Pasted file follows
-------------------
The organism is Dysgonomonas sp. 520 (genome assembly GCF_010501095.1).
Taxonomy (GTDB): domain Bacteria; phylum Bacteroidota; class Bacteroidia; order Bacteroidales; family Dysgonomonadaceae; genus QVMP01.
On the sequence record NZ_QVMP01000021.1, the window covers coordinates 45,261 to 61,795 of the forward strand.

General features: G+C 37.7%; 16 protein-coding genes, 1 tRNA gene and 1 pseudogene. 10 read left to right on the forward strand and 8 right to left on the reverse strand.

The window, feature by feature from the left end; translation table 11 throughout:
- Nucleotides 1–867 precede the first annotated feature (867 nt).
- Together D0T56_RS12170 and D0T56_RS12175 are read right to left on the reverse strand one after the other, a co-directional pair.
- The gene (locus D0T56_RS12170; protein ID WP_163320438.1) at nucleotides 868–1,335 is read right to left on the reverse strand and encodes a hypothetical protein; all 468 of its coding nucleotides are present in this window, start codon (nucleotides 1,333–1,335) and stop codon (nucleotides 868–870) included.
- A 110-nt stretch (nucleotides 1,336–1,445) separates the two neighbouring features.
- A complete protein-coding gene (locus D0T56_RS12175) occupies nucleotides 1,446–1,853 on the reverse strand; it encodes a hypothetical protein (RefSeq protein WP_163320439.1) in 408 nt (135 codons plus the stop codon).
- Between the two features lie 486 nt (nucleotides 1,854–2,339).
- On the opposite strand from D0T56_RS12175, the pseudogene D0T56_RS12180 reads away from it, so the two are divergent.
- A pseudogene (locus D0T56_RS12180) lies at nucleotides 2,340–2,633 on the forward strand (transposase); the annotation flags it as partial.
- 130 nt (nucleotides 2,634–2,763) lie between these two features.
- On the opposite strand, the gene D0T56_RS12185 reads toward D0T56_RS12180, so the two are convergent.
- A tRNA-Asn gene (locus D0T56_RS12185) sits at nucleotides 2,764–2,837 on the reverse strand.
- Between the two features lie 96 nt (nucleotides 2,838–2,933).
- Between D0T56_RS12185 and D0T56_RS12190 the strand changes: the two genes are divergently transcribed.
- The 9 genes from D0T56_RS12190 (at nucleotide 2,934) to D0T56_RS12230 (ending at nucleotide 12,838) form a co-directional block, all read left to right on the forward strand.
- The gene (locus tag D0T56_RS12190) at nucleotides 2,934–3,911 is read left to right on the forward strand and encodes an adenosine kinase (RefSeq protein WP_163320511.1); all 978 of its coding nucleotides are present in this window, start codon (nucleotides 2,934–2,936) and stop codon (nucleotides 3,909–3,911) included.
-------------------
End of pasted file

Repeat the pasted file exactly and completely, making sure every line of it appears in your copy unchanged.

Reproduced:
The organism is Dysgonomonas sp. 520 (genome assembly GCF_010501095.1).
Taxonomy (GTDB): domain Bacteria; phylum Bacteroidota; class Bacteroidia; order Bacteroidales; family Dysgonomonadaceae; genus QVMP01.
On the sequence record NZ_QVMP01000021.1, the window covers coordinates 45,261 to 61,795 of the forward strand.

General features: G+C 37.7%; 16 protein-coding genes, 1 tRNA gene and 1 pseudogene. 10 read left to right on the forward strand and 8 right to left on the reverse strand.

The window, feature by feature from the left end; translation table 11 throughout:
- Nucleotides 1–867 precede the first annotated feature (867 nt).
- Together D0T56_RS12170 and D0T56_RS12175 are read right to left on the reverse strand one after the other, a co-directional pair.
- The gene (locus D0T56_RS12170; protein ID WP_163320438.1) at nucleotides 868–1,335 is read right to left on the reverse strand and encodes a hypothetical protein; all 468 of its coding nucleotides are present in this window, start codon (nucleotides 1,333–1,335) and stop codon (nucleotides 868–870) included.
- A 110-nt stretch (nucleotides 1,336–1,445) separates the two neighbouring features.
- A complete protein-coding gene (locus D0T56_RS12175) occupies nucleotides 1,446–1,853 on the reverse strand; it encodes a hypothetical protein (RefSeq protein WP_163320439.1) in 408 nt (135 codons plus the stop codon).
- Between the two features lie 486 nt (nucleotides 1,854–2,339).
- On the opposite strand from D0T56_RS12175, the pseudogene D0T56_RS12180 reads away from it, so the two are divergent.
- A pseudogene (locus D0T56_RS12180) lies at nucleotides 2,340–2,633 on the forward strand (transposase); the annotation flags it as partial.
- 130 nt (nucleotides 2,634–2,763) lie between these two features.
- On the opposite strand, the gene D0T56_RS12185 reads toward D0T56_RS12180, so the two are convergent.
- A tRNA-Asn gene (locus D0T56_RS12185) sits at nucleotides 2,764–2,837 on the reverse strand.
- Between the two features lie 96 nt (nucleotides 2,838–2,933).
- Between D0T56_RS12185 and D0T56_RS12190 the strand changes: the two genes are divergently transcribed.
- The 9 genes from D0T56_RS12190 (at nucleotide 2,934) to D0T56_RS12230 (ending at nucleotide 12,838) form a co-directional block, all read left to right on the forward strand.
- The gene (locus tag D0T56_RS12190) at nucleotides 2,934–3,911 is read left to right on the forward strand and encodes an adenosine kinase (RefSeq protein WP_163320511.1); all 978 of its coding nucleotides are present in this window, start codon (nucleotides 2,934–2,936) and stop codon (nucleotides 3,909–3,911) included.